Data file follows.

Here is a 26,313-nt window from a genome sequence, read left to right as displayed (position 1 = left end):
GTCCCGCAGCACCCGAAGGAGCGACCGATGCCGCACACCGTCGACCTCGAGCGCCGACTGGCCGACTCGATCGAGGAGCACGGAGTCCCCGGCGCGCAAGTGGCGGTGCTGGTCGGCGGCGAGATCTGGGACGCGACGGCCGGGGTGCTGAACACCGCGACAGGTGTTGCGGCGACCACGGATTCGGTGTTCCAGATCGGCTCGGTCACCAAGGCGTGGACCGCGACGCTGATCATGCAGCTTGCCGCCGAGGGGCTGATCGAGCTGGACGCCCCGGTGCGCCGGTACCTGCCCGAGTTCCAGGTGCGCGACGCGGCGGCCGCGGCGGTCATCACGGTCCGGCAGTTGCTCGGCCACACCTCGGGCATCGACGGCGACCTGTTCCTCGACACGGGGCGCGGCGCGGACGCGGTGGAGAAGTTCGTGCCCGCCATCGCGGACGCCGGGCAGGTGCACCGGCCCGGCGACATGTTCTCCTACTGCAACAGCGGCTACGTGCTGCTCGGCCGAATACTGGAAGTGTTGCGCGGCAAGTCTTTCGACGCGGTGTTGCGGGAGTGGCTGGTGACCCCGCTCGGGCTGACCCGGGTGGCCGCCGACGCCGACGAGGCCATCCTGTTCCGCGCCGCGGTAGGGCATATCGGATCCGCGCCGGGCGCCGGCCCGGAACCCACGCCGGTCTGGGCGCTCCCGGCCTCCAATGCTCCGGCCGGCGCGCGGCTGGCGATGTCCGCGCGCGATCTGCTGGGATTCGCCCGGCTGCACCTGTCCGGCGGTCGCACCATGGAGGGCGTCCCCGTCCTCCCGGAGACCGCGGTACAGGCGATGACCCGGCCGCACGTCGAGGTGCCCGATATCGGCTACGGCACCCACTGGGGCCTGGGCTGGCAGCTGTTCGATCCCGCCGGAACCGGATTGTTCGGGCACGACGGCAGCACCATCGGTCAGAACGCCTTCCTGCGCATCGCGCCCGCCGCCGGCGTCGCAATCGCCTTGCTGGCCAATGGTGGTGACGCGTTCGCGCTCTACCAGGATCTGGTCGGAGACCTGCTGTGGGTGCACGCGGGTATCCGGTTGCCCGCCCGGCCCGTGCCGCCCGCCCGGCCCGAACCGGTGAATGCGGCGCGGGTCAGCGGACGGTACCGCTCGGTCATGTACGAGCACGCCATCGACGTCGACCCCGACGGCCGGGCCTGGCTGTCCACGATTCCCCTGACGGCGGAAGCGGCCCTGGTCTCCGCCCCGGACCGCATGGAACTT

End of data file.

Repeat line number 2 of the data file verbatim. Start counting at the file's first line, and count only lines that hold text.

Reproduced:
GTCCCGCAGCACCCGAAGGAGCGACCGATGCCGCACACCGTCGACCTCGAGCGCCGACTGGCCGACTCGATCGAGGAGCACGGAGTCCCCGGCGCGCAAGTGGCGGTGCTGGTCGGCGGCGAGATCTGGGACGCGACGGCCGGGGTGCTGAACACCGCGACAGGTGTTGCGGCGACCACGGATTCGGTGTTCCAGATCGGCTCGGTCACCAAGGCGTGGACCGCGACGCTGATCATGCAGCTTGCCGCCGAGGGGCTGATCGAGCTGGACGCCCCGGTGCGCCGGTACCTGCCCGAGTTCCAGGTGCGCGACGCGGCGGCCGCGGCGGTCATCACGGTCCGGCAGTTGCTCGGCCACACCTCGGGCATCGACGGCGACCTGTTCCTCGACACGGGGCGCGGCGCGGACGCGGTGGAGAAGTTCGTGCCCGCCATCGCGGACGCCGGGCAGGTGCACCGGCCCGGCGACATGTTCTCCTACTGCAACAGCGGCTACGTGCTGCTCGGCCGAATACTGGAAGTGTTGCGCGGCAAGTCTTTCGACGCGGTGTTGCGGGAGTGGCTGGTGACCCCGCTCGGGCTGACCCGGGTGGCCGCCGACGCCGACGAGGCCATCCTGTTCCGCGCCGCGGTAGGGCATATCGGATCCGCGCCGGGCGCCGGCCCGGAACCCACGCCGGTCTGGGCGCTCCCGGCCTCCAATGCTCCGGCCGGCGCGCGGCTGGCGATGTCCGCGCGCGATCTGCTGGGATTCGCCCGGCTGCACCTGTCCGGCGGTCGCACCATGGAGGGCGTCCCCGTCCTCCCGGAGACCGCGGTACAGGCGATGACCCGGCCGCACGTCGAGGTGCCCGATATCGGCTACGGCACCCACTGGGGCCTGGGCTGGCAGCTGTTCGATCCCGCCGGAACCGGATTGTTCGGGCACGACGGCAGCACCATCGGTCAGAACGCCTTCCTGCGCATCGCGCCCGCCGCCGGCGTCGCAATCGCCTTGCTGGCCAATGGTGGTGACGCGTTCGCGCTCTACCAGGATCTGGTCGGAGACCTGCTGTGGGTGCACGCGGGTATCCGGTTGCCCGCCCGGCCCGTGCCGCCCGCCCGGCCCGAACCGGTGAATGCGGCGCGGGTCAGCGGACGGTACCGCTCGGTCATGTACGAGCACGCCATCGACGTCGACCCCGACGGCCGGGCCTGGCTGTCCACGATTCCCCTGACGGCGGAAGCGGCCCTGGTCTCCGCCCCGGACCGCATGGAACTT